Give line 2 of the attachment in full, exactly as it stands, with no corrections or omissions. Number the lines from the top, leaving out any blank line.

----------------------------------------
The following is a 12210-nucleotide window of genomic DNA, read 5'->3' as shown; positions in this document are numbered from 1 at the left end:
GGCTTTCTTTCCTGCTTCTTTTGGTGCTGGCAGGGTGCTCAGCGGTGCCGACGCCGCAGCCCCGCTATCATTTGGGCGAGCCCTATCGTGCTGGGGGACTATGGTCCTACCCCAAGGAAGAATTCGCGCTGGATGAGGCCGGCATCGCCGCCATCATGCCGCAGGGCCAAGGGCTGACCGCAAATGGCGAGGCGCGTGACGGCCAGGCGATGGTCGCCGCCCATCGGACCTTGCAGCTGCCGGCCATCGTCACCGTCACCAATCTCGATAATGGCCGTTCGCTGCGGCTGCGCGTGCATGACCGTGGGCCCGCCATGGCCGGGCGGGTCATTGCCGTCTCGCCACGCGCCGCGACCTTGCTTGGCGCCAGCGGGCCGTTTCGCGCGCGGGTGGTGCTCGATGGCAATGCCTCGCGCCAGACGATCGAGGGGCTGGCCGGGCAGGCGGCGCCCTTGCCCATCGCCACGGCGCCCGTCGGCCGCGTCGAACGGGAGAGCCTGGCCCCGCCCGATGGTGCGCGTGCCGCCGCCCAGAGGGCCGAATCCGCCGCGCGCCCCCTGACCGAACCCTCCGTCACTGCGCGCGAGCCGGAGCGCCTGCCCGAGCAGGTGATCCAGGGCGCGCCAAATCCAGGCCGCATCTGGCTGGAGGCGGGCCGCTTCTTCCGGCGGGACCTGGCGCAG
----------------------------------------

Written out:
GGCTTTCTTTCCTGCTTCTTTTGGTGCTGGCAGGGTGCTCAGCGGTGCCGACGCCGCAGCCCCGCTATCATTTGGGCGAGCCCTATCGTGCTGGGGGACTATGGTCCTACCCCAAGGAAGAATTCGCGCTGGATGAGGCCGGCATCGCCGCCATCATGCCGCAGGGCCAAGGGCTGACCGCAAATGGCGAGGCGCGTGACGGCCAGGCGATGGTCGCCGCCCATCGGACCTTGCAGCTGCCGGCCATCGTCACCGTCACCAATCTCGATAATGGCCGTTCGCTGCGGCTGCGCGTGCATGACCGTGGGCCCGCCATGGCCGGGCGGGTCATTGCCGTCTCGCCACGCGCCGCGACCTTGCTTGGCGCCAGCGGGCCGTTTCGCGCGCGGGTGGTGCTCGATGGCAATGCCTCGCGCCAGACGATCGAGGGGCTGGCCGGGCAGGCGGCGCCCTTGCCCATCGCCACGGCGCCCGTCGGCCGCGTCGAACGGGAGAGCCTGGCCCCGCCCGATGGTGCGCGTGCCGCCGCCCAGAGGGCCGAATCCGCCGCGCGCCCCCTGACCGAACCCTCCGTCACTGCGCGCGAGCCGGAGCGCCTGCCCGAGCAGGTGATCCAGGGCGCGCCAAATCCAGGCCGCATCTGGCTGGAGGCGGGCCGCTTCTTCCGGCGGGACCTGGCGCAG